WildCats projects

By 1st February 2021February 8th, 2021News

The 1st February is the start of the WildCats projects year, and this year is no exception. Today, eight projects funded by WildCats Conservation Alliance begin the activities and objectives detailed in their proposals and agreed by the WildCats project review team.

All eight projects are with the NGOs we funded last year. You can read about them on our project pages. The current coronavirus pandemic focused our attentions on supporting our existing partners to provide continuity rather than adding new grantees into the mix at this uncertain time. 

Reports from projects activities and impacts in 2020 are expected in March and April and we will be sharing details of what will have inevitably been a challenging conservation year for our grantees around the world. In the meantime read on for what the plans are for 2021.

In the Russian Far East and across the border into China, we will be working again with the Ano Amur/ZSL partnership, WCS and Phoenix Fund. Working in collaboration, these three NGOs cover an extensive area working with Protected Area (PA) staff to:


  •  monitor Amur leopards and tigers by camera trapping, snow tracking and other methodology to provide robust data on population numbers of Amur leopards, tigers and prey species. 
  • Protect the landscape and wildlife by ensuring effective patrolling by park staff using standardised methods, effective data collection and analysis that feeds into PA management strategies.
  • Educate and train PA staff, educators, children and young people, communities, veterinarians and other members of society that share the landscape with these vulnerable wild cats.

Indonesia, both FFI and Lingkar Institute:

  • maintain pressure on poachers in and around Kerinci Seblat National Park in Sumatra.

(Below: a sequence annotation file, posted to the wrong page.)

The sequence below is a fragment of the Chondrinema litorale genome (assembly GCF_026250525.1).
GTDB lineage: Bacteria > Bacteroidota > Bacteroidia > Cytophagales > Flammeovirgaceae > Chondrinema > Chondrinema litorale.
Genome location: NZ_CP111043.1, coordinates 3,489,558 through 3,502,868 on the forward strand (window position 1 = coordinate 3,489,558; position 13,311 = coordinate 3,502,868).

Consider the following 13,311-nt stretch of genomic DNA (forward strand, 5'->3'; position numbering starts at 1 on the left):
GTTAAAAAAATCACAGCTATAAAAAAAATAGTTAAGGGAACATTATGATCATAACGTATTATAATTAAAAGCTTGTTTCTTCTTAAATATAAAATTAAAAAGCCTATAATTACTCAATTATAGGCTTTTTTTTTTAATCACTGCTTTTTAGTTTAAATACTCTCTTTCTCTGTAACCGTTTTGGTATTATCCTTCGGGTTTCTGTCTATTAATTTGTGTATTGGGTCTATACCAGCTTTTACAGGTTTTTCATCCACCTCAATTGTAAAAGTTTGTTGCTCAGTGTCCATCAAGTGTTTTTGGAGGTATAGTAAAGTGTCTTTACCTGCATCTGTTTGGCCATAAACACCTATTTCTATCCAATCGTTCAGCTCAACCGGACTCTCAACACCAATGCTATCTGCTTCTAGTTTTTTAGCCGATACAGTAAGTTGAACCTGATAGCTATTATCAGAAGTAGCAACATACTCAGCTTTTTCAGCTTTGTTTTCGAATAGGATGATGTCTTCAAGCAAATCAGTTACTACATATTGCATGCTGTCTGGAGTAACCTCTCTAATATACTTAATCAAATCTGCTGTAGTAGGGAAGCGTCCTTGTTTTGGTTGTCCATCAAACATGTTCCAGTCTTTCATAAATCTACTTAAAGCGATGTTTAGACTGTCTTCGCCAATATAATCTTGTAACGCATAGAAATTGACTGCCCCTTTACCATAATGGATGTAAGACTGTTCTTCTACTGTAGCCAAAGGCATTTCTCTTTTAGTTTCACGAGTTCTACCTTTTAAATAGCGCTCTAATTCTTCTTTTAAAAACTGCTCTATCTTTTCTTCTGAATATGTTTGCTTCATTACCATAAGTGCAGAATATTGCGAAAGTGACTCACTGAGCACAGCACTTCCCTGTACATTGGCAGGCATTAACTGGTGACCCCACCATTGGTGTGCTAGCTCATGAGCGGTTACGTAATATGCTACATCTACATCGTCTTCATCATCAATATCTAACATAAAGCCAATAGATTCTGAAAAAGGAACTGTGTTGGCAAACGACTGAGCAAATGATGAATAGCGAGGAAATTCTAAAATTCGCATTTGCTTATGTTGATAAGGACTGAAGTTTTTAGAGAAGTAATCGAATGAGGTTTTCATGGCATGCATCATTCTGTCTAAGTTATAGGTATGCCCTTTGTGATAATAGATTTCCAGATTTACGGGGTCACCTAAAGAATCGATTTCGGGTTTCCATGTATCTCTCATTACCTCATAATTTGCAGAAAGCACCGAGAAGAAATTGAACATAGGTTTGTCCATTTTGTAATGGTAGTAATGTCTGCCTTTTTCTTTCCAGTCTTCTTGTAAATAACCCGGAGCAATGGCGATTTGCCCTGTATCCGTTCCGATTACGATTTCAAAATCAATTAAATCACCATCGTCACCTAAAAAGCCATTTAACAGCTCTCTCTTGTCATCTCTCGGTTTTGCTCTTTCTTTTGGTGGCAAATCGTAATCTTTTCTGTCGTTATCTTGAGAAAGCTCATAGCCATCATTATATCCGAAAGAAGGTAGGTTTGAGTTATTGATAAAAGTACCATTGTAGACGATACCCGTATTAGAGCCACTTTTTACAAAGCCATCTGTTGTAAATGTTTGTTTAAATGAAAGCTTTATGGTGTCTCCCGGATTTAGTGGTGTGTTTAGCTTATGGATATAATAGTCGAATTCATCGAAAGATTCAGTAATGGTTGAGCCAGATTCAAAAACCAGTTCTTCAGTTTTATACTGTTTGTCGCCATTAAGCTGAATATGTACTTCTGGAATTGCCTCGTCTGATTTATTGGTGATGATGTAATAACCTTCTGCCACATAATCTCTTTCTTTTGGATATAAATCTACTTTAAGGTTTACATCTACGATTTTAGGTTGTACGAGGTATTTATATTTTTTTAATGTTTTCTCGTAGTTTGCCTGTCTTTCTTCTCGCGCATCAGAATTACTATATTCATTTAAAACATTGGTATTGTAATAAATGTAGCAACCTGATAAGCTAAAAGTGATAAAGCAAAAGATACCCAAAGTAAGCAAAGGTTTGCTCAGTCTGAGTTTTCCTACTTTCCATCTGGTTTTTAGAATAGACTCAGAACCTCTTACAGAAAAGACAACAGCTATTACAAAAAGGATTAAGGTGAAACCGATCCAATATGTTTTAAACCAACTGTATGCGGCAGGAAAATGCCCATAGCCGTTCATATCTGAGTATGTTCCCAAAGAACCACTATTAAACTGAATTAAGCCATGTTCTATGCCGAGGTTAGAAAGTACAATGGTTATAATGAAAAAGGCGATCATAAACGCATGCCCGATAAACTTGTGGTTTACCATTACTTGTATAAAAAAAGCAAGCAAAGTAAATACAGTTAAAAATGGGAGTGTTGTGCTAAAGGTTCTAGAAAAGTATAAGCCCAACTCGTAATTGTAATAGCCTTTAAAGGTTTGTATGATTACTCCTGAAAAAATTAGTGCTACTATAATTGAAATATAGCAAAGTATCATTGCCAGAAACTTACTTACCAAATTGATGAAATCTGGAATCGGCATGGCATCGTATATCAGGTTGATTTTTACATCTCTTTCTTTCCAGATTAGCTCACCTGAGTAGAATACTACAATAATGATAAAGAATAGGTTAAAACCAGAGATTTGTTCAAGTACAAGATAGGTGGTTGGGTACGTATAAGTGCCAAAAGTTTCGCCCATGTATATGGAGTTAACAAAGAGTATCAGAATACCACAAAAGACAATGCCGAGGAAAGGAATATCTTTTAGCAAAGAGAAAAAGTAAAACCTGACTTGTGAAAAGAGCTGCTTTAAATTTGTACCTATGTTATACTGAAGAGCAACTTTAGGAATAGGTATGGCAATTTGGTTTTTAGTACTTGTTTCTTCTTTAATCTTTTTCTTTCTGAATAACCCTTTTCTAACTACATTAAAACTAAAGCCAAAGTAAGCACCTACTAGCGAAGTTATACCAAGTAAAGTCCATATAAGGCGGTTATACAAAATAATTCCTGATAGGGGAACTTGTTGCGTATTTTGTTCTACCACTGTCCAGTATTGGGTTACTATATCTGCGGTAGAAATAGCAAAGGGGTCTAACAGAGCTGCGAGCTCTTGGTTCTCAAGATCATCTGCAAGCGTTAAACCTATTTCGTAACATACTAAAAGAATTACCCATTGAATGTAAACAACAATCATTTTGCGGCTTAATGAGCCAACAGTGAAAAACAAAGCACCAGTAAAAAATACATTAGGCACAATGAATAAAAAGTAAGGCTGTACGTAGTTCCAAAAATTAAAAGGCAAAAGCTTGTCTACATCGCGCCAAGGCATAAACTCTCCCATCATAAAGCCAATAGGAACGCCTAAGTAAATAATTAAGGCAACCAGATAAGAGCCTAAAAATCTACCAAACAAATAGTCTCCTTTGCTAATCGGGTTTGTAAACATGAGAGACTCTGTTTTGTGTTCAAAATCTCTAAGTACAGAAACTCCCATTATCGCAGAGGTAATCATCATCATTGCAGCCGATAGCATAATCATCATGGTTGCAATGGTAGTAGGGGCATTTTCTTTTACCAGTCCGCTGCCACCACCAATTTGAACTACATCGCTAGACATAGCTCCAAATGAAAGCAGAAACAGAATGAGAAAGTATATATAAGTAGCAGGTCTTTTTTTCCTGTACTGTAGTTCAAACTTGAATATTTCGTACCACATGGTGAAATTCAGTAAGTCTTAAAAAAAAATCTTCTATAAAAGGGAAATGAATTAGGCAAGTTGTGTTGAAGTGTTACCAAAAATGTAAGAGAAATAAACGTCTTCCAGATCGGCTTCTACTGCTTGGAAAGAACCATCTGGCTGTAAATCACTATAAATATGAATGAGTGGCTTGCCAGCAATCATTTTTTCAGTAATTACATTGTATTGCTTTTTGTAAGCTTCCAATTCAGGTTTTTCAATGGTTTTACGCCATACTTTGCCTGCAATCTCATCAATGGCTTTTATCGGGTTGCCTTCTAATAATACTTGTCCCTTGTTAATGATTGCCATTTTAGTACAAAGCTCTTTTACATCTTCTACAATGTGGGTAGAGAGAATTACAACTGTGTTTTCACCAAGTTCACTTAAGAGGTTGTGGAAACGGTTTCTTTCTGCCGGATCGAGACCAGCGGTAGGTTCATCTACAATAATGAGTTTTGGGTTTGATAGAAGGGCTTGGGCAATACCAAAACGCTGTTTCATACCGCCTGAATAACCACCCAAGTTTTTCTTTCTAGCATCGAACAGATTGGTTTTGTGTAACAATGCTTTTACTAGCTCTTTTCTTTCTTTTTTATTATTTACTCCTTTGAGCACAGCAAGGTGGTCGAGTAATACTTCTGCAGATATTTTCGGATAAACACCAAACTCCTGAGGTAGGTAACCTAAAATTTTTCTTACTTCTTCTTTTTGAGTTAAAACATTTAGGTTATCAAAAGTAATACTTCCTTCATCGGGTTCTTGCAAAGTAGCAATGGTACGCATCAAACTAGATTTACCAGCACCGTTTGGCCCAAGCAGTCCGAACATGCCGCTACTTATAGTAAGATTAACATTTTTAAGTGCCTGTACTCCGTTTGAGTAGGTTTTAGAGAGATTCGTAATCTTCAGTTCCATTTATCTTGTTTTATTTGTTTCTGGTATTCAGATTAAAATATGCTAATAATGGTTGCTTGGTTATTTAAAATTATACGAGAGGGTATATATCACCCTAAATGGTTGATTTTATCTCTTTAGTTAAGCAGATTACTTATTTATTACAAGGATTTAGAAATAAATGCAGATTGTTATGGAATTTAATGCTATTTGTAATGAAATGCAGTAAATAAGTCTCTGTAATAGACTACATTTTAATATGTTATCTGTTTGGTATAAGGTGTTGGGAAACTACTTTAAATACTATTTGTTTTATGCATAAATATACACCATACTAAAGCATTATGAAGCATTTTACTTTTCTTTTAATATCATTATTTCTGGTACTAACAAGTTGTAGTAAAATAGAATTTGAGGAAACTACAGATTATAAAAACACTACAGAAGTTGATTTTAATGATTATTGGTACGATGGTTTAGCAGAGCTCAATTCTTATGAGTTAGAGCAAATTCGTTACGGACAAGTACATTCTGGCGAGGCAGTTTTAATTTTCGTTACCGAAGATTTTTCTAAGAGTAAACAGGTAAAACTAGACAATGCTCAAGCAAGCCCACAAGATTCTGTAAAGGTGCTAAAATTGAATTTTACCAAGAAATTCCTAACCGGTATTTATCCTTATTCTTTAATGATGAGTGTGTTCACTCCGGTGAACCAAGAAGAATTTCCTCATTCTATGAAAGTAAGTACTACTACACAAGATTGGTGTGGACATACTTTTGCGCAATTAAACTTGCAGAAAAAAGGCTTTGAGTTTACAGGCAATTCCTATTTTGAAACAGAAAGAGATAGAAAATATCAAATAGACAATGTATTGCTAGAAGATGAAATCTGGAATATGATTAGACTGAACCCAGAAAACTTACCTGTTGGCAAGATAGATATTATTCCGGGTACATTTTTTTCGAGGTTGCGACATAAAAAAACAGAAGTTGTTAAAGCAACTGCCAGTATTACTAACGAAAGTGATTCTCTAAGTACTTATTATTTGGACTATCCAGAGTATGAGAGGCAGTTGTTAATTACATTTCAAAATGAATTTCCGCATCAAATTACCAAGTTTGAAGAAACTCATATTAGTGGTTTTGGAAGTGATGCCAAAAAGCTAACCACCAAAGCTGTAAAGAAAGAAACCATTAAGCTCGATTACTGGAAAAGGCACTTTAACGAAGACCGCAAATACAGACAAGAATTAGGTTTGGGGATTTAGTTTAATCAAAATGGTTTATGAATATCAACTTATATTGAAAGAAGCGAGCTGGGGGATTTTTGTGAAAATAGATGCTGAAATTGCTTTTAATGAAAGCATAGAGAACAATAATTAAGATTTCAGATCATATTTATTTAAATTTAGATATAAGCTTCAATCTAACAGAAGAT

• work with local authorities to mitigate the effects on wildlife and landscapes caused by the growth of rural poor during the COVID-19 pandemic.


  • work with the PA to focus the six Tiger Protection and Conservation Units (TPCUs) on wildlife crime investigations, intelligence-led patrolling and human-wildlife conflict. 

Lingkar Institute

  • uses its experience to work with local communities to help recidivists who may be tempted back into wildlife poaching.


  • Freeland is continuing a large scale monitoring project in Khao Laem, until now a little-studied National Park. This year they plan to start tackling a problem that occurs throughout PAs in Thailand – illegal grazing of cattle by large scale farmers.


  •  ZSL focus on the extension area of the Parsa National Park and this year aim to improve the habitat for tigers and prey by restoring grasslands and introducing a new waterhole following recommendations from the recent report on the Chitwan-Parsa Complex carrying capacity.

Caught on camera in Hunchun China in 2020 © WCS

Amur leopard in Russia © WCS

Issuing citations © Phoenix Fund

Fixing a spy camera © AnoAmur/ZSL

Monitoring in Thailand © Freeland

Poachers caught in Sumatra © KSDA/FFI/Lingkar

Monitoring team in Nepal © ZSL